A Phase 1b Study Evaluating Oral Administration of Freeze-Dried Black Raspberries in Patients with Barrett’s Esophagus.

L. A. Kresty, J. Fromkes, C. Hammond, M. Baird, J. Meile, and G. D. Stoner, The Ohio State University, College of Medicine and Public Health, Columbus, Ohio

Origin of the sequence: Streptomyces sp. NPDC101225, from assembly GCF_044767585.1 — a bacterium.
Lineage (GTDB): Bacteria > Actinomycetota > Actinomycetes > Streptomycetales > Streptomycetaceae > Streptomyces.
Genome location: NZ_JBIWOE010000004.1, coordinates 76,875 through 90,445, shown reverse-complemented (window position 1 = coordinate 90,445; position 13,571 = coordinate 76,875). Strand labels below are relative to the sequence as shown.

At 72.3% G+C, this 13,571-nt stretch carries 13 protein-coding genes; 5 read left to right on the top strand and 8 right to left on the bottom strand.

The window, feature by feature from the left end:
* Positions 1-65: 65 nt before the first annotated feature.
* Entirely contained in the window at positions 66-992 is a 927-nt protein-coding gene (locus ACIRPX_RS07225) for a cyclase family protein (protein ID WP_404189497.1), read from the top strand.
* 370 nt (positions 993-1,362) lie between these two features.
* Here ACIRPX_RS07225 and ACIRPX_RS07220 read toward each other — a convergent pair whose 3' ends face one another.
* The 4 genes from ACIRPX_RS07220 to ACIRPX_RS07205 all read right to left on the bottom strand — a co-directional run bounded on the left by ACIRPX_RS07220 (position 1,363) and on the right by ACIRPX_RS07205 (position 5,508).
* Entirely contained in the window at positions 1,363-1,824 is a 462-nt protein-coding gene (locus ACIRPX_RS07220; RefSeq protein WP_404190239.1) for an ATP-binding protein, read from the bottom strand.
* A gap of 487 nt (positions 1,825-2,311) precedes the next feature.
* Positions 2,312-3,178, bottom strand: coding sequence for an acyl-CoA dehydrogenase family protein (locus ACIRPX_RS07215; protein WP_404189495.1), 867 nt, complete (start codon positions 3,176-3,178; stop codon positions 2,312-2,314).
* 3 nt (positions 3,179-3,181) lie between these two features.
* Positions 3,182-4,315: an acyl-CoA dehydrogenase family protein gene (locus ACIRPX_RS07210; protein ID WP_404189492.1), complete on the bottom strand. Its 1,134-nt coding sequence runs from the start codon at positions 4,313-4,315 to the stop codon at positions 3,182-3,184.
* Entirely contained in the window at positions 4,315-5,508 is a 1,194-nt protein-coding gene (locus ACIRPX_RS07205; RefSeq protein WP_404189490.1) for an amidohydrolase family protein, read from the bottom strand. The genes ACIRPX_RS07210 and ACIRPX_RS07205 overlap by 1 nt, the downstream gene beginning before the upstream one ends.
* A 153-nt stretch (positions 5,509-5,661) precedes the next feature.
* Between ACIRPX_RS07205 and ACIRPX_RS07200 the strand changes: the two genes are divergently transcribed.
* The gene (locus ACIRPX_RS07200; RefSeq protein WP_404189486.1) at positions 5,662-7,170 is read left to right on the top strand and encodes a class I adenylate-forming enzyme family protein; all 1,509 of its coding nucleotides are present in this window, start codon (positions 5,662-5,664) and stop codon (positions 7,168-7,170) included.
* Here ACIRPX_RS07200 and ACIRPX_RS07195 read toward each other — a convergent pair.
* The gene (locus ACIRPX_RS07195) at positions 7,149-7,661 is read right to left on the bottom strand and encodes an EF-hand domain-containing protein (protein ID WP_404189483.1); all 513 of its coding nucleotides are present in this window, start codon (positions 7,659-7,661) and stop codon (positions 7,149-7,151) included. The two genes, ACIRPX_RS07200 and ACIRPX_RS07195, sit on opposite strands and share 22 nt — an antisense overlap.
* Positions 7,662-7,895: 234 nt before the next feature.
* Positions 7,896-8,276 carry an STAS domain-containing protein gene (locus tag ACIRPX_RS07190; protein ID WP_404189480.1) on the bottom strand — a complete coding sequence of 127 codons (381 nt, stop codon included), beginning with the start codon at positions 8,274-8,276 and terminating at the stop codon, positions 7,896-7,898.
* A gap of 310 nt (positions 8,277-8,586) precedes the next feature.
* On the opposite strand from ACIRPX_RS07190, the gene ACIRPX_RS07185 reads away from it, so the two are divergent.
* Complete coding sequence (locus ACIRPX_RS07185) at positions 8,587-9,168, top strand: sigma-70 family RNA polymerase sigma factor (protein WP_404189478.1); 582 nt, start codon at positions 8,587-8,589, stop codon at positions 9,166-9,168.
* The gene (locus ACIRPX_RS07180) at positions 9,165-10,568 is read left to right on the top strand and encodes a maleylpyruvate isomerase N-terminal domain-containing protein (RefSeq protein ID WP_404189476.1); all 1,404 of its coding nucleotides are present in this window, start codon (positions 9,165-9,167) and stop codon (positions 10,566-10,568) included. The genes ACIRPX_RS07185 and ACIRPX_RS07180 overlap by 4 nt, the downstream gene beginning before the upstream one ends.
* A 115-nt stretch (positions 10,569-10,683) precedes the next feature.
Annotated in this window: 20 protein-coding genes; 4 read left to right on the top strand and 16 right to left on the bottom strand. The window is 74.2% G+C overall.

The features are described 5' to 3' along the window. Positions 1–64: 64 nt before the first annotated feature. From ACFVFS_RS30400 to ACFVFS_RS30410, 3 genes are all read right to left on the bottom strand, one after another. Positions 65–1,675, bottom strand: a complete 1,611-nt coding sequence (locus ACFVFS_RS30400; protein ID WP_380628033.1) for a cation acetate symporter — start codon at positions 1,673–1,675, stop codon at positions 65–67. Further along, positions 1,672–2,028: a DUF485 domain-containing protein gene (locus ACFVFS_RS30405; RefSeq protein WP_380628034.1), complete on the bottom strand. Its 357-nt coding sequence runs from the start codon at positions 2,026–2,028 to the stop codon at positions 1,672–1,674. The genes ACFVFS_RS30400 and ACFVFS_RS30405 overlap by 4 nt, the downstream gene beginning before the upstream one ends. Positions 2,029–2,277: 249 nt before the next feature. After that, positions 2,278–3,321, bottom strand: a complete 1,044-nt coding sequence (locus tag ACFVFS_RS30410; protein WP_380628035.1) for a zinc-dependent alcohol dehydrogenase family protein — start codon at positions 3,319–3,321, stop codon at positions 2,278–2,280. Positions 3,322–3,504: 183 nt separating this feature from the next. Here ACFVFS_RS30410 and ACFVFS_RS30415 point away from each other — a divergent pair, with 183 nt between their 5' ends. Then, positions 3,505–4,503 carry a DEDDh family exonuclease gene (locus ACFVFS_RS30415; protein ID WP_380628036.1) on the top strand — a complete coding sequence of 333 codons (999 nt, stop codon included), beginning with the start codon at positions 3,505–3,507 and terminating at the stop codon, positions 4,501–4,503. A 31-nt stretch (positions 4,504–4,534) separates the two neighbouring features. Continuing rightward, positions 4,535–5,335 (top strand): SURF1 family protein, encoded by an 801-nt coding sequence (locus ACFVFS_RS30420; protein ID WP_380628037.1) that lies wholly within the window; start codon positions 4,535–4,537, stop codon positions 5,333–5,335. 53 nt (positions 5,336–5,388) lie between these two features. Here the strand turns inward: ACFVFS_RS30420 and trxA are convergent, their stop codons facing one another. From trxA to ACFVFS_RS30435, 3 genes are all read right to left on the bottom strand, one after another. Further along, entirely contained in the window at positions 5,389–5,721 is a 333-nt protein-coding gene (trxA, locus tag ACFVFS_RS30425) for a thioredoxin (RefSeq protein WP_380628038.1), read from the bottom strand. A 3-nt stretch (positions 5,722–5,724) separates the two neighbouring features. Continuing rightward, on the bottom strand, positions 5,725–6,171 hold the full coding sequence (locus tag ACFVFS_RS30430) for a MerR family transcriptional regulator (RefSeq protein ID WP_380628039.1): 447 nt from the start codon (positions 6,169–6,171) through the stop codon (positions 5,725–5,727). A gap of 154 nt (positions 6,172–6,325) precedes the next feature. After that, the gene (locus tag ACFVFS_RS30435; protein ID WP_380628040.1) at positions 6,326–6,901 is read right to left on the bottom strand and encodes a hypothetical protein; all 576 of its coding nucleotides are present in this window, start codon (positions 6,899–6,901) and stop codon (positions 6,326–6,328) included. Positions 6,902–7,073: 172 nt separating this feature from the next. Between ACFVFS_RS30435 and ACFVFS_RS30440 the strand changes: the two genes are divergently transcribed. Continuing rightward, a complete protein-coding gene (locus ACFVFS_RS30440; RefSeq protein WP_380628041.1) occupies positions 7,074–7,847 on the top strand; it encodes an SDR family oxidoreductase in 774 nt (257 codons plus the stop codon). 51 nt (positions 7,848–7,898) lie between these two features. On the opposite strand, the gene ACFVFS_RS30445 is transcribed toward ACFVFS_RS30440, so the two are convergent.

Increased fruit and vegetable consumption is associated with decreased risk of a number of cancers, particularly those of epithelial origin. Our laboratory is utilizing two approaches to assess the chemopreventive potential of various berries. The first approach is “food-based” utilizing whole berries delivered in a freeze-dried form; while, the second approach utilizes berry extracts or concentrated fractions derived from whole freeze-dried berries. Dietary administration of freeze-dried black raspberries in the range of 5-10% has significantly inhibited chemically induced oral, esophageal, and colon carcinogenesis in various animal models. Likewise, berry extracts added at 100 µM concentrations to human and rat esophageal cell lines significantly inhibited cell growth. Positive results in preclinical studies utilizing animal models and cell culture experimentation has supported further investigation of berries and berry extracts in high-risk human cohorts, such as patients with existing premalignancies or patients considered to be at risk for cancer recurrence. We are currently conducting a six month chemopreventive pilot study administering 32 or 45 g (female and male, respectively) of freeze-dried black raspberries to patients with Barrett’s esophagus. Barrett’s esophagus represents a change from the normal stratified squamous epithelium to a metaplastic columnar-lined epithelium. Ultimately, Barrett’s importance lies in the fact that it confers a 30-40 fold increased risk for the development of esophageal adenocarcinoma, a malignancy which has increased more rapidly than any other solid tumor during the last three decades. The precise reason for the rapid increase remains to be elucidated, but increasing rates have been linked to long standing acid reflux and obesity. Esophageal cancer is currently the sixth most common cause of cancer deaths among U.S. males and the five year survival rate for those diagnosed with esophageal cancer remains a dismal 14%. These statistics reflect the urgent need for improved treatment and preventive strategies for esophageal cancer. Barrett’s esophagus represents the only recognized precursor lesion to esophageal adenocarcinoma. Thus, these patients represent a population for whom targeted chemoprevention interventions may prove particularly beneficial. The current ongoing phase 1 study seeks to evaluate the ability of freeze-dried black raspberries to modulate tissue, blood and urinary biomarkers associated with oxidative stress, DNA damage and premalignant progression. Details of this study, including factors critical to screening, sampling, and biomarker assessment, will also be discussed.